¿Habla espaňol? They want to hear ‘si’
Passion, enthusiasm, expertise and commitment. Such is the stuff of an exemplary education. And such is the case during a three-day immersion training for 13 teachers who just arrived from Spain.
For most people, depleted energies would rule following a 22-hour journey to another continent. Instead, these teachers are going full tilt preparing to teach, work and live in school districts throughout Iowa.
The Visiting Teachers from Spain (VTS) program is an innovative approach to meeting the educational needs of Iowa’s children while providing enriching cultural experiences during their academic journey. The program began in the mid 1980’s and now exists in 30 states throughout the country. Iowa has 26 teacher placements set for the 2016-17 school year.
Sponsored and overseen by the Education Office of the Embassy of Spain and the Iowa Department of Education, the program recruits highly qualified, licensed, native Spanish-speaking teachers who have a minimum of three years’ experience in bilingual or multicultural education. Most have master’s degrees. All are rigorously pre-screened, have openness to new methodologies and a strong interest in international education.
By signing on for a one- to three-year teaching commitment, the visiting teachers address critical staffing needs that would otherwise go unmet. Often, districts find it difficult if not impossible to find qualified, Spanish-speaking teachers to fill teaching positions in a rural state like Iowa. Typically, the teachers will spend half their day teaching Spanish language and the other half teaching core content area courses. By utilizing the VTS program, both the visiting Spanish teachers and the communities, staff, and students they serve stand to benefit greatly from the experience. Just ask Joe Cordaro – a 28-year career educator and current principal at St. Anthony’s in Des Moines.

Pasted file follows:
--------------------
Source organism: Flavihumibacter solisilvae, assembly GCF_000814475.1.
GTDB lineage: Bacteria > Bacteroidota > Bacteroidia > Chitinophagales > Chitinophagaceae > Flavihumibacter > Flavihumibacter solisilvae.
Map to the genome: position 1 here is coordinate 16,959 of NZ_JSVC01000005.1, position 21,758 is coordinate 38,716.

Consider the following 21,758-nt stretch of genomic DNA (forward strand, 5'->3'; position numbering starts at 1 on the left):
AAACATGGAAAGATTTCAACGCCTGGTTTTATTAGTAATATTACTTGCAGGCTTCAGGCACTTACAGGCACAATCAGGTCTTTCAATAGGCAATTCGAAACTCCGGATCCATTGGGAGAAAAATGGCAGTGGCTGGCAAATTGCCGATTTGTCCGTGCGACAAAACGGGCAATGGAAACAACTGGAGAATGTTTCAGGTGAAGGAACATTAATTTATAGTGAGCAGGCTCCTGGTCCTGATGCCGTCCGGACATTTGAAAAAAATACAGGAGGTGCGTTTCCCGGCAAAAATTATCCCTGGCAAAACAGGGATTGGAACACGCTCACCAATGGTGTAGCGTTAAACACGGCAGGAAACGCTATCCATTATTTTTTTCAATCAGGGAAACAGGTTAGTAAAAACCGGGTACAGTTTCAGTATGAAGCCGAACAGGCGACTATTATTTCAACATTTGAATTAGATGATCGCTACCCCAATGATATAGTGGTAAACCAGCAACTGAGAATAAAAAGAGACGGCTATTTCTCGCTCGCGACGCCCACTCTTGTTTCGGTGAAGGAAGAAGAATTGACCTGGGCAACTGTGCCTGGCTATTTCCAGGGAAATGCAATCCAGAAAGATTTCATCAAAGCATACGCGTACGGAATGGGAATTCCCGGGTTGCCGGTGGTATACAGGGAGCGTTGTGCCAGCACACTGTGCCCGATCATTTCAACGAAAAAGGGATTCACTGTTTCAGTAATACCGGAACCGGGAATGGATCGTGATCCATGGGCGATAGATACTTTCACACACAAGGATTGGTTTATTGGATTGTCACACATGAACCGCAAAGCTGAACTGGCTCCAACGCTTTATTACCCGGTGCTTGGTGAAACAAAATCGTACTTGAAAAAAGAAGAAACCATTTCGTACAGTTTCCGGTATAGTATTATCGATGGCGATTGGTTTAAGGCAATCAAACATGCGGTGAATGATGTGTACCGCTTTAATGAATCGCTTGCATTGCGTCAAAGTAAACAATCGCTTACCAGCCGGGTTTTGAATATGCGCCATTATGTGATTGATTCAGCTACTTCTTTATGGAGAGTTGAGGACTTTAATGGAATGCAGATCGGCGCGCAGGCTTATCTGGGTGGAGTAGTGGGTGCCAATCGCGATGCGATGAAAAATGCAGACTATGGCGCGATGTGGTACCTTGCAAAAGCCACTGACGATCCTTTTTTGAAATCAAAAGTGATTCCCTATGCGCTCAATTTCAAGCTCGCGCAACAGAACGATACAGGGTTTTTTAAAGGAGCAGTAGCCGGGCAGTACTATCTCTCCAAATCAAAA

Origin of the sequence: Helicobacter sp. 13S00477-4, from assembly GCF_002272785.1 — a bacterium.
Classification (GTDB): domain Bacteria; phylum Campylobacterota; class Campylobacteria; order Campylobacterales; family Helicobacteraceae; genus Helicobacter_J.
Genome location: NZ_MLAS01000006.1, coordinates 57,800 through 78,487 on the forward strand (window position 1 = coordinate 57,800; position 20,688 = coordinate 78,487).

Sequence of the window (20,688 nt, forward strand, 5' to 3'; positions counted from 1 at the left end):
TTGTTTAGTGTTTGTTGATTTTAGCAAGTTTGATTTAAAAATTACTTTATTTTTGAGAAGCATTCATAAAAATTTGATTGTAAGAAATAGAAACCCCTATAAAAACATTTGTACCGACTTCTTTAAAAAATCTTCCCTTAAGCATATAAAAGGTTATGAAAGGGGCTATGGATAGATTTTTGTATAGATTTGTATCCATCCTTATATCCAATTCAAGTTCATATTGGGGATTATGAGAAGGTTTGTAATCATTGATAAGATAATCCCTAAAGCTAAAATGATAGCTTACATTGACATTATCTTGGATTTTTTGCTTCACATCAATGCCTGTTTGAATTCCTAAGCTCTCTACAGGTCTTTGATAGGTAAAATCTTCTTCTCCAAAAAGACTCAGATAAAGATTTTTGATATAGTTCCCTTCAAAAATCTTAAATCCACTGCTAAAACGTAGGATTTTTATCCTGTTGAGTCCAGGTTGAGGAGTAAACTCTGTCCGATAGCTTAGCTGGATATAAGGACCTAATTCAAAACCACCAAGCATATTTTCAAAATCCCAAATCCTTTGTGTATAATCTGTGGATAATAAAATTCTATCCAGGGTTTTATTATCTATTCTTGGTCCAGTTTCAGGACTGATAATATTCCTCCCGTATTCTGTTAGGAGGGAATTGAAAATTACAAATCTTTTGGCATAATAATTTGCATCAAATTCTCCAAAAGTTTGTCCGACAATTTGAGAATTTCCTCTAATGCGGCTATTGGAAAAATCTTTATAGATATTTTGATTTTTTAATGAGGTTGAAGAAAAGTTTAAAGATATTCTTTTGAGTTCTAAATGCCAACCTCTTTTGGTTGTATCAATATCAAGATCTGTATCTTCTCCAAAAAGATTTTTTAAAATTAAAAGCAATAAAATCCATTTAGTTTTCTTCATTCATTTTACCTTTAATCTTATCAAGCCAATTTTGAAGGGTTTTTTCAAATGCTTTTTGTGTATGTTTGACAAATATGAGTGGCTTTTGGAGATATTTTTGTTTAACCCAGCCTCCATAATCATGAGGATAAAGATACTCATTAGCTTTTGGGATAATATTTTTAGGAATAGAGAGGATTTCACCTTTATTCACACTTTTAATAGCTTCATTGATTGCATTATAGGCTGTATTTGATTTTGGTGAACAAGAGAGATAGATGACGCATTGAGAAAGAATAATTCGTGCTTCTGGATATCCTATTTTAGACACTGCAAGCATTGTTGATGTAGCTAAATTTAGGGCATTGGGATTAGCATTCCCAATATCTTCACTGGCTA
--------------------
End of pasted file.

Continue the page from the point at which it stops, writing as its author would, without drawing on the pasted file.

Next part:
“I am always impressed with the visiting teachers,” he said. “They play a vital role and make a significant impact in the lives of our kids. The experience affects students’ futures in terms of their world view, career potential, and personal, life-long enrichment. And there is added fidelity with the opportunity to learn a language from a native speaker.”
Except for physical education and music, St. Anthony’s offers a full Spanish immersion program since 2010. Currently they have a total of seven immersion teachers, four from Spain and two from Honduras.
“Our staff understands the value and significance of a dual-language program. They work well together with the visiting teachers. It takes plenty of hard work and sacrifice to make it happen. There are many details involved in helping visiting teachers and their families transition to our culture and classrooms.”
“Our students have the option to leave fifth grade fluent in two languages. It is a gift to our kids they will never lose.”
Dennis Phelps agrees. This is his first year of involvement with the VTS program in an administrative role as the shared superintendent for the Tri-County and Keota districts. He anticipates a positive experience for both the teachers and students.
“I want the students’ learning and view of the world to grow with the fusion of different cultures,” Phelps said. “I hope exposure to different perspectives helps them gain a new view of the world. The students access the knowledge and expertise of the teachers, and the teachers get a look at rural culture in the heartland. Both have interaction with real people, rather than just what may be portrayed through the media.”
Phelps’ districts will have a Spanish teacher in both the middle and high schools. The districts also have the unique distinction of hosting a husband–and-wife team. Phelps believes this will only enhance the visiting teachers' involvement with the broader community outside the school setting.